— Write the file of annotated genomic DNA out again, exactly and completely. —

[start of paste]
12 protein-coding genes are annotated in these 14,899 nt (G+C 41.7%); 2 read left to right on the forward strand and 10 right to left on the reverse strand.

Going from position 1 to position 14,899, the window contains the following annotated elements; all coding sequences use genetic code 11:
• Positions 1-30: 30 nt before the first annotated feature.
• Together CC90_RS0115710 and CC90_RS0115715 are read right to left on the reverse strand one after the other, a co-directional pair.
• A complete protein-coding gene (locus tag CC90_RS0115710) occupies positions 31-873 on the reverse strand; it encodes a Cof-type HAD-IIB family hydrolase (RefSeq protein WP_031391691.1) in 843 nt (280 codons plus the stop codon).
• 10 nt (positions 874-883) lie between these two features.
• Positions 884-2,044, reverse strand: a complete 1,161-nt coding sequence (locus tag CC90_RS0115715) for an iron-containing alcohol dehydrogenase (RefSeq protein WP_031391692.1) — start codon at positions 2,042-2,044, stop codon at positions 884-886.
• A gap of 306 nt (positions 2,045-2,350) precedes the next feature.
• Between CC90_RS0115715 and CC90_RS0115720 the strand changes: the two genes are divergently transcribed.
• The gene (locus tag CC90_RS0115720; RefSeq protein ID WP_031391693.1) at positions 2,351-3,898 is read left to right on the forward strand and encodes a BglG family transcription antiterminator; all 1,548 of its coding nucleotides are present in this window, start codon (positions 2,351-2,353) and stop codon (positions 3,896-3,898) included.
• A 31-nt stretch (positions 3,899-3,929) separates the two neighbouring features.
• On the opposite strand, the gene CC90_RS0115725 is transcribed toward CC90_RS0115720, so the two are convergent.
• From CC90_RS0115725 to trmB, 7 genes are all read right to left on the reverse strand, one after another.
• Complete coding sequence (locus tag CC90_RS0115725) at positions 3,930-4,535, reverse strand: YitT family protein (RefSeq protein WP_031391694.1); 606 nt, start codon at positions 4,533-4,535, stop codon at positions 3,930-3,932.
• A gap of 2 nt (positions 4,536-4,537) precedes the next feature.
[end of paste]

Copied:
12 protein-coding genes are annotated in these 14,899 nt (G+C 41.7%); 2 read left to right on the forward strand and 10 right to left on the reverse strand.

Going from position 1 to position 14,899, the window contains the following annotated elements; all coding sequences use genetic code 11:
• Positions 1-30: 30 nt before the first annotated feature.
• Together CC90_RS0115710 and CC90_RS0115715 are read right to left on the reverse strand one after the other, a co-directional pair.
• A complete protein-coding gene (locus tag CC90_RS0115710) occupies positions 31-873 on the reverse strand; it encodes a Cof-type HAD-IIB family hydrolase (RefSeq protein WP_031391691.1) in 843 nt (280 codons plus the stop codon).
• 10 nt (positions 874-883) lie between these two features.
• Positions 884-2,044, reverse strand: a complete 1,161-nt coding sequence (locus tag CC90_RS0115715) for an iron-containing alcohol dehydrogenase (RefSeq protein WP_031391692.1) — start codon at positions 2,042-2,044, stop codon at positions 884-886.
• A gap of 306 nt (positions 2,045-2,350) precedes the next feature.
• Between CC90_RS0115715 and CC90_RS0115720 the strand changes: the two genes are divergently transcribed.
• The gene (locus tag CC90_RS0115720; RefSeq protein ID WP_031391693.1) at positions 2,351-3,898 is read left to right on the forward strand and encodes a BglG family transcription antiterminator; all 1,548 of its coding nucleotides are present in this window, start codon (positions 2,351-2,353) and stop codon (positions 3,896-3,898) included.
• A 31-nt stretch (positions 3,899-3,929) separates the two neighbouring features.
• On the opposite strand, the gene CC90_RS0115725 is transcribed toward CC90_RS0115720, so the two are convergent.
• From CC90_RS0115725 to trmB, 7 genes are all read right to left on the reverse strand, one after another.
• Complete coding sequence (locus tag CC90_RS0115725) at positions 3,930-4,535, reverse strand: YitT family protein (RefSeq protein WP_031391694.1); 606 nt, start codon at positions 4,533-4,535, stop codon at positions 3,930-3,932.
• A gap of 2 nt (positions 4,536-4,537) precedes the next feature.